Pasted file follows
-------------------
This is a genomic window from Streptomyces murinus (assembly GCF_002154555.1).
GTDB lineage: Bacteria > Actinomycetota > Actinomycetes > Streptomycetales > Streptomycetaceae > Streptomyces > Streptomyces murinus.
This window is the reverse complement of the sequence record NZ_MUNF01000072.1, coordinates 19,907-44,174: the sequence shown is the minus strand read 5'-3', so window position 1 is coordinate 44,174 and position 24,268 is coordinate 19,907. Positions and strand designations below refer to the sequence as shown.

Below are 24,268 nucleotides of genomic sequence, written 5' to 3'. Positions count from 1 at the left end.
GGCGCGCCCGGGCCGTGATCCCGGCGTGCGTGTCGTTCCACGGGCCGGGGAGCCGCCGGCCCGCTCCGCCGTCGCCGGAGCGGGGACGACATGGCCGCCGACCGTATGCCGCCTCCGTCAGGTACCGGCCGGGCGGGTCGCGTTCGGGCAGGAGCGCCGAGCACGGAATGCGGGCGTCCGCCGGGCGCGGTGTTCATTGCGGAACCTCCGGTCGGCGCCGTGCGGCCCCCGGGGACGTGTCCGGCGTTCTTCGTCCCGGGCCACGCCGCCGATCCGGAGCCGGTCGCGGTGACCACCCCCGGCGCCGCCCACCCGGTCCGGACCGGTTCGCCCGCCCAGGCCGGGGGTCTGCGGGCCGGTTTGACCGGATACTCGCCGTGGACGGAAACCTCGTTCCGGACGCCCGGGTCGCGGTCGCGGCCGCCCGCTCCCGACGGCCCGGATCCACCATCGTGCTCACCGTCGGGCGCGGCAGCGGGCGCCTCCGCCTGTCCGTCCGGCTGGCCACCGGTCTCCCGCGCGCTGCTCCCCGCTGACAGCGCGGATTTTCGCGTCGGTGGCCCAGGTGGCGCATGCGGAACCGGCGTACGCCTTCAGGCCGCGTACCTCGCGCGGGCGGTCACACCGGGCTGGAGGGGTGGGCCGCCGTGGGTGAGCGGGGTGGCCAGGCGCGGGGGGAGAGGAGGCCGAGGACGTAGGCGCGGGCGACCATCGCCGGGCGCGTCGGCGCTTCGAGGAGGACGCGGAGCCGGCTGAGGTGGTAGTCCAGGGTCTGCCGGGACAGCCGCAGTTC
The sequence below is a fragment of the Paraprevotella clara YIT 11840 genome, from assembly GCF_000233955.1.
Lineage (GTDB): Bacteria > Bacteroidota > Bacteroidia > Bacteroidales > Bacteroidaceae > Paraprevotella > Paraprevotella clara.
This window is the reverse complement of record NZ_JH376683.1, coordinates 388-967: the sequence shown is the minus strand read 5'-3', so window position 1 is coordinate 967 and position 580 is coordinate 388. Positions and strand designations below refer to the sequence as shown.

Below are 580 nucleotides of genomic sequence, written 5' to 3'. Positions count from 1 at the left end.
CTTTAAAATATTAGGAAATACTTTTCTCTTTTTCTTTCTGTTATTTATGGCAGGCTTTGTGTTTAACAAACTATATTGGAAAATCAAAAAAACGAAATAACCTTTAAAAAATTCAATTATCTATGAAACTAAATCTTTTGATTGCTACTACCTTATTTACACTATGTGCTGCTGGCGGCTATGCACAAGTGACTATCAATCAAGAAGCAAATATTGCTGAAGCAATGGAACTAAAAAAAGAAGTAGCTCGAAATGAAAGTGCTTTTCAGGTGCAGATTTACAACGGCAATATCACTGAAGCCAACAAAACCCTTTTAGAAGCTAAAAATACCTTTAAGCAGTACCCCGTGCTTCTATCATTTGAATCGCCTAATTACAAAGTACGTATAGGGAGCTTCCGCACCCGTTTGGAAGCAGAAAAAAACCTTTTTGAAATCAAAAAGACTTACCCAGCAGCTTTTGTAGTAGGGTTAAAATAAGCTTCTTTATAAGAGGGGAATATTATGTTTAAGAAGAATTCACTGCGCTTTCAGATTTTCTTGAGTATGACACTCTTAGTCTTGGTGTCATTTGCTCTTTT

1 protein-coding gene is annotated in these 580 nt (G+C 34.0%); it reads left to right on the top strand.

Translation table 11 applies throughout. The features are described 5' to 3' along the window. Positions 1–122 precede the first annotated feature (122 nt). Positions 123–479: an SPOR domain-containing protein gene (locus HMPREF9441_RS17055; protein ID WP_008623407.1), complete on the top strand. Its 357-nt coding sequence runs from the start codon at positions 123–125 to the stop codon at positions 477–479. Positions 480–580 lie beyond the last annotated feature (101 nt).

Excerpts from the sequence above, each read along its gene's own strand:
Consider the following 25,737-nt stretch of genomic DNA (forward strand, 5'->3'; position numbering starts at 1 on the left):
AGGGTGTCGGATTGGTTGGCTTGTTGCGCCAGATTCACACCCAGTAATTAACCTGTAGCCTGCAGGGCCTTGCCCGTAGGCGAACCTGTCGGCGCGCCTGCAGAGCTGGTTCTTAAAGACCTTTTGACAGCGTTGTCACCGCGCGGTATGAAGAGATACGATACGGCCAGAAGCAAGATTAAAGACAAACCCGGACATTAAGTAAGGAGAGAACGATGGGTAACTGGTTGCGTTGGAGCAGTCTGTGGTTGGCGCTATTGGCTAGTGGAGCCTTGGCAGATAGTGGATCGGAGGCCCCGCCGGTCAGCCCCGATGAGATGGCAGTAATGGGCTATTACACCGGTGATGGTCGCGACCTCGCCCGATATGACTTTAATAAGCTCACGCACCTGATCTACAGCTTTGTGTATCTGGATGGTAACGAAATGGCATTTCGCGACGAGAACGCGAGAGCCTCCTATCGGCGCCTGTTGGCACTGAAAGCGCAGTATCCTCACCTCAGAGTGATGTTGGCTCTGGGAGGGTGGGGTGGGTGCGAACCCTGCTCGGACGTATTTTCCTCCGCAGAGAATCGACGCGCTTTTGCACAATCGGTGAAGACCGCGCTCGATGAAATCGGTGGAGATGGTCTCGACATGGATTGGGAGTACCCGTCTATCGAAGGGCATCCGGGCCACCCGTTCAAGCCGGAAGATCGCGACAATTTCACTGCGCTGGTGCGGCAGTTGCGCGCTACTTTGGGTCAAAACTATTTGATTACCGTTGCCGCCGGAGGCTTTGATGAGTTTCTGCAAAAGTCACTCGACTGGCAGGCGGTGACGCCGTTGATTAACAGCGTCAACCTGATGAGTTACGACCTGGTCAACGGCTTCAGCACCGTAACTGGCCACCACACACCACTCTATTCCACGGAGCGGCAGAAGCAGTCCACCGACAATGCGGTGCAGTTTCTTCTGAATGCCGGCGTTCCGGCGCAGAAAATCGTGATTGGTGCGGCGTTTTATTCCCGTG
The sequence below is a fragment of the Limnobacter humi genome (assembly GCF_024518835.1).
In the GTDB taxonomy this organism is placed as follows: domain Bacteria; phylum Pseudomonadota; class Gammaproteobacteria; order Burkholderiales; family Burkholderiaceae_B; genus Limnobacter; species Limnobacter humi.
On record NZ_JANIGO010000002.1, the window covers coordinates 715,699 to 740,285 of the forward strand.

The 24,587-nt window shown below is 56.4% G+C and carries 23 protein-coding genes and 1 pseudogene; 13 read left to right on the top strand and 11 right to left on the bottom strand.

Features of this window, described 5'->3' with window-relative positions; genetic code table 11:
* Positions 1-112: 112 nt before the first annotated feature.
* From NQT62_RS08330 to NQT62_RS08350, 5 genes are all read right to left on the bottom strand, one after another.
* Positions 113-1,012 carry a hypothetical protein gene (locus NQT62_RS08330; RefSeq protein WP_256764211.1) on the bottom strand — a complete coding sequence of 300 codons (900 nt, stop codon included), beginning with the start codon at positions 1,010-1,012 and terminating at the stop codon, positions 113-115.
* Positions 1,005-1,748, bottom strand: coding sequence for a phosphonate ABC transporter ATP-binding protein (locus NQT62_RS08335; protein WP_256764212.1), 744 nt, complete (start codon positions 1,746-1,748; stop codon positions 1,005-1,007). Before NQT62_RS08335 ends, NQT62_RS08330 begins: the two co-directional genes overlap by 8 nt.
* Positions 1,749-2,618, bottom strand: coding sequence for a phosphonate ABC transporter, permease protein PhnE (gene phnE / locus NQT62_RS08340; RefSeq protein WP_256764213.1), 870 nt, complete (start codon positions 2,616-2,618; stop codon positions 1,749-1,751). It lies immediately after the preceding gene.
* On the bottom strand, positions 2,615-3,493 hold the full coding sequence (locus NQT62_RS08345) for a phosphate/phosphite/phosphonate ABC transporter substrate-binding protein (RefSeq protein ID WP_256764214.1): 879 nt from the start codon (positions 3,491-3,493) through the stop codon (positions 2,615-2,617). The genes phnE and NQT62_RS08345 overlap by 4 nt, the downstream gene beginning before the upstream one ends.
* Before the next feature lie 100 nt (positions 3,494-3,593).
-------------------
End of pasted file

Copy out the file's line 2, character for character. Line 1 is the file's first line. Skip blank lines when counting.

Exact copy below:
GTDB lineage: Bacteria > Actinomycetota > Actinomycetes > Streptomycetales > Streptomycetaceae > Streptomyces > Streptomyces murinus.